- Minimal Time Volunteered: Time will be arranged according to individual schedules; however, once this is arranged it is hoped that volunteers will be able to accept the majority of requests for service and be available on short notice should the need arise.
- Dress: Hospice volunteers do not wear a uniform, but must wear their name tags and are expected to wear clothing suitable for their assignments.
- Identification: An identification badge will be issued to each volunteer to be worn while visiting his/her hospice patient and while attending hospice functions.
- Alcohol/Drugs: No volunteer will visit a patient while under the influence of alcohol or non prescription drugs.
Volunteer Job Summary
Men or women who complete an application form are interviewed and participate in the Hospice Training and In-Service Training Sessions. Those applicants completing this process are eligible to become volunteers. Exceptions to attendance of training may be for those volunteers wishing to help in the office only, or those who wish to work on Special Projects not requiring direct patient contact. All volunteers visiting patients and families must complete the training sessions prior to placement with a patient.
Example of Volunteer Opportunities:
- Respite: Respite volunteers provide relief to the caregiver, if only for a short while, allowing them to tend to their own needs. The volunteer receives the gift of being a companion to the patient. Quietly sitting and holding a hand, reading about current events or simply listening are some of the things a respite volunteer can offer.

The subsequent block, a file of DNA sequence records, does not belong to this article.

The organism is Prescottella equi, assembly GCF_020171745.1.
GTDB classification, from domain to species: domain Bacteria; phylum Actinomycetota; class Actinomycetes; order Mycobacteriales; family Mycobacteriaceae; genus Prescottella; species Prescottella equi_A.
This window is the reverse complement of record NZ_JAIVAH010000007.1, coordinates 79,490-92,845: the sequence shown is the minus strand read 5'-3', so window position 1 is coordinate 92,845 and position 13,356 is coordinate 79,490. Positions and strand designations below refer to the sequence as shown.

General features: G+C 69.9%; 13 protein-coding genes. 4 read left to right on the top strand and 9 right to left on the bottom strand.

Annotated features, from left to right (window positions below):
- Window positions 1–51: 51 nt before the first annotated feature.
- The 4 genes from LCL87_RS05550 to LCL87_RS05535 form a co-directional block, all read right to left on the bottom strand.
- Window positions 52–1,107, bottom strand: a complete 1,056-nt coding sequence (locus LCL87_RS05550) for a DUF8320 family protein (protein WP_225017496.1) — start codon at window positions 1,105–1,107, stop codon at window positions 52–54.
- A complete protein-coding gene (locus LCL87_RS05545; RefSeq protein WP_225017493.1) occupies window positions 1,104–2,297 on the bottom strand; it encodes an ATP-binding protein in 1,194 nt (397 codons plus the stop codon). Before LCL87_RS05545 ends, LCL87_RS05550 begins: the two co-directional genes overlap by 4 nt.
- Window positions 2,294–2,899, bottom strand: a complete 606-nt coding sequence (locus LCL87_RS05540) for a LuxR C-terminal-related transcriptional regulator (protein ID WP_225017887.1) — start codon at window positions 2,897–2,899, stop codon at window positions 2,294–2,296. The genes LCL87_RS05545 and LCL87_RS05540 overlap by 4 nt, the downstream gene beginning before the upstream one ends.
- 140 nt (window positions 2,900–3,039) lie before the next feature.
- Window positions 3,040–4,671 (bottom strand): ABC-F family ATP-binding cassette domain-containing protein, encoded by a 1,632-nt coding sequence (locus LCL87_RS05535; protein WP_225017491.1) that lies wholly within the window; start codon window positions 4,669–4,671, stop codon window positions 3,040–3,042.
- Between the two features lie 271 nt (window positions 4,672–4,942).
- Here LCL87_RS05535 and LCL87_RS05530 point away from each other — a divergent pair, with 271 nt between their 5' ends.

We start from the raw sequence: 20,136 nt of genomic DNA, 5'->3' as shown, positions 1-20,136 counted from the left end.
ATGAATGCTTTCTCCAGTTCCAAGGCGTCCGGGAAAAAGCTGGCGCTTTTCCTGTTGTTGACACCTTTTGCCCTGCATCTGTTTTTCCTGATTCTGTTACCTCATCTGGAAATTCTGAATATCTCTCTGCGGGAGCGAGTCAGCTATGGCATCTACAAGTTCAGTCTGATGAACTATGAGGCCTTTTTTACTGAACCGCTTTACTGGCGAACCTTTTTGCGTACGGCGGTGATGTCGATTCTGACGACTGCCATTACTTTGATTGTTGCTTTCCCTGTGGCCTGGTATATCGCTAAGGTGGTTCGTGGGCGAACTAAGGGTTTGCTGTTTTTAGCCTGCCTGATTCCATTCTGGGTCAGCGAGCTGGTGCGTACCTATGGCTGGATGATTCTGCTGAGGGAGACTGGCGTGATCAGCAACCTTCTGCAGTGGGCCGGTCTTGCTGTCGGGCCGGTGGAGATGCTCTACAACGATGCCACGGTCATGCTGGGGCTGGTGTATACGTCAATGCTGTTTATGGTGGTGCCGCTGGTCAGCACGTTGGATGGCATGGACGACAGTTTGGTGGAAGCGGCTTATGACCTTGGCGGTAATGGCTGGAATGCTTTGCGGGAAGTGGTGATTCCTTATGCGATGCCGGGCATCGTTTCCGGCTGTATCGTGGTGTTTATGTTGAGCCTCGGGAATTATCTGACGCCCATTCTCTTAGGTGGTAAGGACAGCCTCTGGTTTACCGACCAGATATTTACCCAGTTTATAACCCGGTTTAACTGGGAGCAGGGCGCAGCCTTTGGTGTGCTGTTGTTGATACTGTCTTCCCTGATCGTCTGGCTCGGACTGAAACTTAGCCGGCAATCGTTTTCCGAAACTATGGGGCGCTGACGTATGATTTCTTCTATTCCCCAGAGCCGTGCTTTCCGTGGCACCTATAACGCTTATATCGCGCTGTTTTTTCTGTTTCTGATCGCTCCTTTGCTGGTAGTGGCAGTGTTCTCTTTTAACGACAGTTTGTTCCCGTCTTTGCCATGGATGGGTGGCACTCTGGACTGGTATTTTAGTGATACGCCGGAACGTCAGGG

- Errands: Unexpected needs arise daily with families and our staff. Delivering and picking up supplies, dropping off our brochures at various sites or helping set up a booth are always greatly appreciated.
- Office: Answering phones, data entry, filing or assisting with passing messages through to our team in the field are just a few of the jobs of an office volunteer. They are essential to timely and efficient processing of paperwork and the overall smooth operation of the office.
- Special Projects: Sending birthday or sympathy cards, creating gifts for the patient or the bereaved, networking with other volunteers, attending fairs to help educate the public about our services, and assisting with a newsletter or scrapbook are some of the many special projects in need of volunteers.
- Utilize Your Talent: Musical performances, massage therapy, art therapy, hair cuts/styling and pet therapy are a few of the ways you can help. The list is only limited by your imagination and talent.
Training seminars are held regularly. Volunteers are taught the hospice philosophy of intertwining the physical, emotional and spiritual aspects of death and dying. Each volunteer will have the opportunity to discuss topics of concern and will have access to our staff of professionals to assist them in becoming comfortable dealing with families and patients faced with a terminal illness.
- Must be able to relate emotionally and responsibly to patients, and hospice employees.
- Teamwork is essential, as is patience and good listening skills.
- Must be open-minded to diverse cultural and religious values and lifestyles.
To become a hospice volunteer, contact the St. Joseph Hospice office nearest you or send an email to your local Volunteer Coordinator.